Wagner, like Marmite, George W. Bush and Manchester United, is a polarising force in our society. You’re either passionately devoted or implacably hostile. And once people have decided which side they’re on, there’s no shifting them.
Few artists, certainly no other composers, inspire the passionate feelings of hatred and revulsion that Wagner can provoke. But, just as the antagonism that Man U inspires among other fans only attests to their durable quality, and the antipathy that George Bush faces only underlines the importance of his challenge to traditional ways of thinking, so the strength of anti-Wagner feeling proves what his detractors cannot deny — the immense power of his music.
And music is where any encounter with Wagner should begin and end. His mature works have a power to move that no opera written before ever had. While previous operas can enchant, divert, charm, make you think, amuse and, at their best, hint at the sublime, Wagner’s work comes bounding off the stage, wrenches at your heart and tries to make a prisoner of your soul.
For many people a music that sets out so powerfully to seduce is just too much to take. When that music is written, as Wagner’s was, by a sexually manipulative and egomaniac anti-Semite, then resisting it seems almost a moral duty. But if you turn away from Wagner you’re turning your back on the chance to experience some of the most complete, and deepest, experiences you can have with your clothes on. Because Wagner’s operas use music to open up a world in which human psychology, our spiritual yearnings and even our political arrangements are all explored in a way that speaks to us, whatever our background.
Wagner’s operas differ in form from everything that went before by being complete music-dramas, in which every aspect of what goes on before us is conceived as a unified whole. Before Wagner the standard opera form was a mixture of nice incidental music, connecting plot-lines (or recitative), and the set-piece highpoints (the arias), after which everyone applauds. There is a sense of staidness, even formality, about the process.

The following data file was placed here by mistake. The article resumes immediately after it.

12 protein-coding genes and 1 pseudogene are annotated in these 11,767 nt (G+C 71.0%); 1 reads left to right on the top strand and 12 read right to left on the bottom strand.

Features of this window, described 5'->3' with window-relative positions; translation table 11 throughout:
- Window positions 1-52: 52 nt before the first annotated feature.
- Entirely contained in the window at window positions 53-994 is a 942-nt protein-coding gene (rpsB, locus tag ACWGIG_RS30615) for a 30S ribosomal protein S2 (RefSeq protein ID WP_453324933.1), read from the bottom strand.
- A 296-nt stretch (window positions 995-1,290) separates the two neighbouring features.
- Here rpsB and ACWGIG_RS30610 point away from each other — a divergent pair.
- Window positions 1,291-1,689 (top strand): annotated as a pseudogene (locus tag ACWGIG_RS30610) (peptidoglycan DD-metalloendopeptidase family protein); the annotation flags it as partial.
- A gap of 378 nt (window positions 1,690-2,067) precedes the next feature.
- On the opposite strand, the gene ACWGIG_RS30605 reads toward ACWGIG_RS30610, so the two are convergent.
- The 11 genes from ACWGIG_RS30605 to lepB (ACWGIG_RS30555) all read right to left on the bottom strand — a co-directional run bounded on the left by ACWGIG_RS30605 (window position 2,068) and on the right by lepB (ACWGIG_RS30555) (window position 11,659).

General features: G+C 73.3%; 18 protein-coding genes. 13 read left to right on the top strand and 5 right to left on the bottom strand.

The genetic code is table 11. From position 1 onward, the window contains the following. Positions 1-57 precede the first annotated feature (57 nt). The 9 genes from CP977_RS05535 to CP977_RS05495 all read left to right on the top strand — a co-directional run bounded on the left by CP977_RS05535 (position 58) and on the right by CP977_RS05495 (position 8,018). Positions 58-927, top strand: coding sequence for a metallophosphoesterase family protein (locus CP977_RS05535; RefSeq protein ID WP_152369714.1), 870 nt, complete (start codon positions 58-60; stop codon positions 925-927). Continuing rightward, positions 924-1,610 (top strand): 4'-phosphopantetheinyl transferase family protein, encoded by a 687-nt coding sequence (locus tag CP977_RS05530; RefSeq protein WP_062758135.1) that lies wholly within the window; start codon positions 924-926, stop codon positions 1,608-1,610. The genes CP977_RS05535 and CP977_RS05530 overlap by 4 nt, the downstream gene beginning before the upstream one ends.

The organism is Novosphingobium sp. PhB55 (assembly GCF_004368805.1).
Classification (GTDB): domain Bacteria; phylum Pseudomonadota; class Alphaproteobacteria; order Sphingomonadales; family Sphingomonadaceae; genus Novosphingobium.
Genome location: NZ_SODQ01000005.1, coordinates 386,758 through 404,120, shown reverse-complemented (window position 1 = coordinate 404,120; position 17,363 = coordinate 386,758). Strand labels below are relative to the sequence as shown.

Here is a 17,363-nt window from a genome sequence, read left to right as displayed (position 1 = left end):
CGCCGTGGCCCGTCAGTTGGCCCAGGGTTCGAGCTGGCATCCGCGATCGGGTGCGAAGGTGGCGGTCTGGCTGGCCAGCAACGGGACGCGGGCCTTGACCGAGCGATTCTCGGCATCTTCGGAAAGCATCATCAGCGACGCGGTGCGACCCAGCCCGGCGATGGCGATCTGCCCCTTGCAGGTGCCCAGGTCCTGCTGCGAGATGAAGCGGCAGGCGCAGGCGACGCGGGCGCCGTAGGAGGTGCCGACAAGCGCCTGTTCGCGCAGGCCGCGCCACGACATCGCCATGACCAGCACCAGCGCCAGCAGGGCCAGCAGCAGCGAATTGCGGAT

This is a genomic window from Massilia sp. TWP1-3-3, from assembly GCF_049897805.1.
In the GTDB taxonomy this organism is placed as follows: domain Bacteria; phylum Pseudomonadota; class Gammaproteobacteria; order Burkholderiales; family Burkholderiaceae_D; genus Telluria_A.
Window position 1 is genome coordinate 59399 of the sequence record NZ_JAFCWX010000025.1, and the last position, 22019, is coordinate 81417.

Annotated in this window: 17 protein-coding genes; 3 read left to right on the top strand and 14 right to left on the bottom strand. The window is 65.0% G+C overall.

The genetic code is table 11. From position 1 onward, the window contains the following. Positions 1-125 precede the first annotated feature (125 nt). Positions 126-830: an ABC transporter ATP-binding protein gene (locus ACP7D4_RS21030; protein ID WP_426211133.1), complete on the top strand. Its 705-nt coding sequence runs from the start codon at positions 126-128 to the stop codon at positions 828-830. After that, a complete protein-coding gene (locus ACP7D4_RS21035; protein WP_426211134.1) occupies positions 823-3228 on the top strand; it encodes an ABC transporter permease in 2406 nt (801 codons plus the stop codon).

Wagner’s operas were conceived in a wholly different way, with music, poetry, staging and plot fused so that each reinforces the other. Individual chords, or specific melodic phrases (leitmotivs), become, through their precise musical structure, symbols for characters, concepts and forces. These chords and leitmotivs can convey anything from inexpressible longing to scheming wickedness and the serenity of nature.
In the Ring the leitmotivs become one of the most important element in a multilayered experience in which the sung poetry, the performers’ acting skills and the visual cues of staging and direction all interweave to simultaneously advance the plot, reveal the inner emotional state of characters, remind us of their past interactions and suggest to us the broader allegories behind their acts.
The fusion which Wagner brings about makes his operas, and the Ring in particular, a deep intellectual as well as emotional experience. Once you begin to appreciate the depth of it, and I for one am only just beginning, you have the exhilarating feeling of knowing that this is a world to which you can return many times and find an endless amount more to appreciate, enjoy and reflect on.
Some people, of course, are put off even beginning that journey, not because they want to resist being drawn into such a seductive world, nor even because they find Wagner’s personality an obstacle, but because the whole horns and dwarves, dragons and spears palaver seems so terribly teenage. If they want an epic with swords and sorcery they’ll get The Two Towers out on DVD, because after all you can’t get CGI giants at the Royal Opera House.
But the mythic world that Wagner creates is not an adolescent escape from reality. It is a daring attempt to make genuinely universal themes artistically resonant across generations and cultures by locating them outside history. Epic and myth allow us to see our virtues, and temptations, dramatised on such a scale, and in such a way, that they speak direct to our nature. Myth, rather than distancing us from the action, enables it to cut through the specifics of our time and place and engage our souls. Wotan’s struggle between the need to observe the rule of law and his own ambition has a contemporary resonance in the politics of Britain today. But it will also have had subtly different resonances in different politics of past ages, and other nations.
Allowing the myth to breathe allows us to appreciate the universal insights about the battle between law and passion, power and love.